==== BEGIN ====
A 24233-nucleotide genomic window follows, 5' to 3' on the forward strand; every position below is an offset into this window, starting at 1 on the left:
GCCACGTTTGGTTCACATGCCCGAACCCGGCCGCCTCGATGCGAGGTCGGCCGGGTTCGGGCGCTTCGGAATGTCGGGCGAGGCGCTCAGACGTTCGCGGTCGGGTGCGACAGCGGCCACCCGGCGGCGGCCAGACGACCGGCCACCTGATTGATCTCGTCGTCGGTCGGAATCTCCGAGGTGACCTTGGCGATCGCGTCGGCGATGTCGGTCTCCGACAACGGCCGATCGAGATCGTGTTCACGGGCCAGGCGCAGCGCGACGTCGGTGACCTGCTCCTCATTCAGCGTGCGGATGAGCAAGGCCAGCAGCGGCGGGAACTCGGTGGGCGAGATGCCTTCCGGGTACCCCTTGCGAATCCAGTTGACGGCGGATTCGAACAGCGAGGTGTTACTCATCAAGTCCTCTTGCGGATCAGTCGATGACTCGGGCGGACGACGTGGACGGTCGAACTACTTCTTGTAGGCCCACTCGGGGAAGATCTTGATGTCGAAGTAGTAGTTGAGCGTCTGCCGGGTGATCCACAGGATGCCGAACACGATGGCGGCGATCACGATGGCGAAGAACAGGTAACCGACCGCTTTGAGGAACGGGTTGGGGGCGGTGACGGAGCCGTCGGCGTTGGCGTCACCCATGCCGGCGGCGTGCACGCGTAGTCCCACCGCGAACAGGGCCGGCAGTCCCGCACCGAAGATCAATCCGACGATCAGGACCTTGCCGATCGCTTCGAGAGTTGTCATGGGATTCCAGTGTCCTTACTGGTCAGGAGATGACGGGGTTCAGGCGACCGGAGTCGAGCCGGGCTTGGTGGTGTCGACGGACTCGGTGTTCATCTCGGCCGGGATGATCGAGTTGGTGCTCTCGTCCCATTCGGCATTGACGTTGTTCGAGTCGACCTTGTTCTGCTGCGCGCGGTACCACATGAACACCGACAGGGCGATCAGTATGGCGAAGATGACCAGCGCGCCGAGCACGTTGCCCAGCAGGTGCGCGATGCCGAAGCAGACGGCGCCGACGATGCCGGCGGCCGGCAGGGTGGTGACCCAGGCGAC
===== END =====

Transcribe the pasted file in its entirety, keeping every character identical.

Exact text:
A 24233-nucleotide genomic window follows, 5' to 3' on the forward strand; every position below is an offset into this window, starting at 1 on the left:
GCCACGTTTGGTTCACATGCCCGAACCCGGCCGCCTCGATGCGAGGTCGGCCGGGTTCGGGCGCTTCGGAATGTCGGGCGAGGCGCTCAGACGTTCGCGGTCGGGTGCGACAGCGGCCACCCGGCGGCGGCCAGACGACCGGCCACCTGATTGATCTCGTCGTCGGTCGGAATCTCCGAGGTGACCTTGGCGATCGCGTCGGCGATGTCGGTCTCCGACAACGGCCGATCGAGATCGTGTTCACGGGCCAGGCGCAGCGCGACGTCGGTGACCTGCTCCTCATTCAGCGTGCGGATGAGCAAGGCCAGCAGCGGCGGGAACTCGGTGGGCGAGATGCCTTCCGGGTACCCCTTGCGAATCCAGTTGACGGCGGATTCGAACAGCGAGGTGTTACTCATCAAGTCCTCTTGCGGATCAGTCGATGACTCGGGCGGACGACGTGGACGGTCGAACTACTTCTTGTAGGCCCACTCGGGGAAGATCTTGATGTCGAAGTAGTAGTTGAGCGTCTGCCGGGTGATCCACAGGATGCCGAACACGATGGCGGCGATCACGATGGCGAAGAACAGGTAACCGACCGCTTTGAGGAACGGGTTGGGGGCGGTGACGGAGCCGTCGGCGTTGGCGTCACCCATGCCGGCGGCGTGCACGCGTAGTCCCACCGCGAACAGGGCCGGCAGTCCCGCACCGAAGATCAATCCGACGATCAGGACCTTGCCGATCGCTTCGAGAGTTGTCATGGGATTCCAGTGTCCTTACTGGTCAGGAGATGACGGGGTTCAGGCGACCGGAGTCGAGCCGGGCTTGGTGGTGTCGACGGACTCGGTGTTCATCTCGGCCGGGATGATCGAGTTGGTGCTCTCGTCCCATTCGGCATTGACGTTGTTCGAGTCGACCTTGTTCTGCTGCGCGCGGTACCACATGAACACCGACAGGGCGATCAGTATGGCGAAGATGACCAGCGCGCCGAGCACGTTGCCCAGCAGGTGCGCGATGCCGAAGCAGACGGCGCCGACGATGCCGGCGGCCGGCAGGGTGGTGACCCAGGCGAC